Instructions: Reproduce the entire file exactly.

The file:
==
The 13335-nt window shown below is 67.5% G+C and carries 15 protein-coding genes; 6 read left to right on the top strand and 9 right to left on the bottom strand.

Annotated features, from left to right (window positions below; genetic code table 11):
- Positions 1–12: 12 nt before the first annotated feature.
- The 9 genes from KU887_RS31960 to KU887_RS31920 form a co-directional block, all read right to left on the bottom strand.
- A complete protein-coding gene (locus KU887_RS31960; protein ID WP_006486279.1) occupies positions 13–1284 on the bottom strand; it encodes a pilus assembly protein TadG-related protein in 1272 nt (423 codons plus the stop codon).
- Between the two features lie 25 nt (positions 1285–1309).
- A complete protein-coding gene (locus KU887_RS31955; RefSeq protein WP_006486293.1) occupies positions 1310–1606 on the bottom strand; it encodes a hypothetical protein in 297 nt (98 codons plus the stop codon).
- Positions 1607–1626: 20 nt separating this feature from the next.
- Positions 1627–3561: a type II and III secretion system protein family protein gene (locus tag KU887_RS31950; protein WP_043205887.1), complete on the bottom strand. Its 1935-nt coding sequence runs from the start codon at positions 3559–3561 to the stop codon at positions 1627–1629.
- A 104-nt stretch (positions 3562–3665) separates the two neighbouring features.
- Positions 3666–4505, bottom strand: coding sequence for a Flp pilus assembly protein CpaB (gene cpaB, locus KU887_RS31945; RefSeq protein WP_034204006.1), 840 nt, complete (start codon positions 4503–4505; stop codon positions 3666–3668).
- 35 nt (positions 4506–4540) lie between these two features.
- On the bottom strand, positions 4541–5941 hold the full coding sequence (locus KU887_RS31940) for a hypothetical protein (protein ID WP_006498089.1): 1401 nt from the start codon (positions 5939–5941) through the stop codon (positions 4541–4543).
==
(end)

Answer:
The 13335-nt window shown below is 67.5% G+C and carries 15 protein-coding genes; 6 read left to right on the top strand and 9 right to left on the bottom strand.

Annotated features, from left to right (window positions below; genetic code table 11):
- Positions 1–12: 12 nt before the first annotated feature.
- The 9 genes from KU887_RS31960 to KU887_RS31920 form a co-directional block, all read right to left on the bottom strand.
- A complete protein-coding gene (locus KU887_RS31960; protein ID WP_006486279.1) occupies positions 13–1284 on the bottom strand; it encodes a pilus assembly protein TadG-related protein in 1272 nt (423 codons plus the stop codon).
- Between the two features lie 25 nt (positions 1285–1309).
- A complete protein-coding gene (locus KU887_RS31955; RefSeq protein WP_006486293.1) occupies positions 1310–1606 on the bottom strand; it encodes a hypothetical protein in 297 nt (98 codons plus the stop codon).
- Positions 1607–1626: 20 nt separating this feature from the next.
- Positions 1627–3561: a type II and III secretion system protein family protein gene (locus tag KU887_RS31950; protein WP_043205887.1), complete on the bottom strand. Its 1935-nt coding sequence runs from the start codon at positions 3559–3561 to the stop codon at positions 1627–1629.
- A 104-nt stretch (positions 3562–3665) separates the two neighbouring features.
- Positions 3666–4505, bottom strand: coding sequence for a Flp pilus assembly protein CpaB (gene cpaB, locus KU887_RS31945; RefSeq protein WP_034204006.1), 840 nt, complete (start codon positions 4503–4505; stop codon positions 3666–3668).
- 35 nt (positions 4506–4540) lie between these two features.
- On the bottom strand, positions 4541–5941 hold the full coding sequence (locus KU887_RS31940) for a hypothetical protein (protein ID WP_006498089.1): 1401 nt from the start codon (positions 5939–5941) through the stop codon (positions 4541–4543).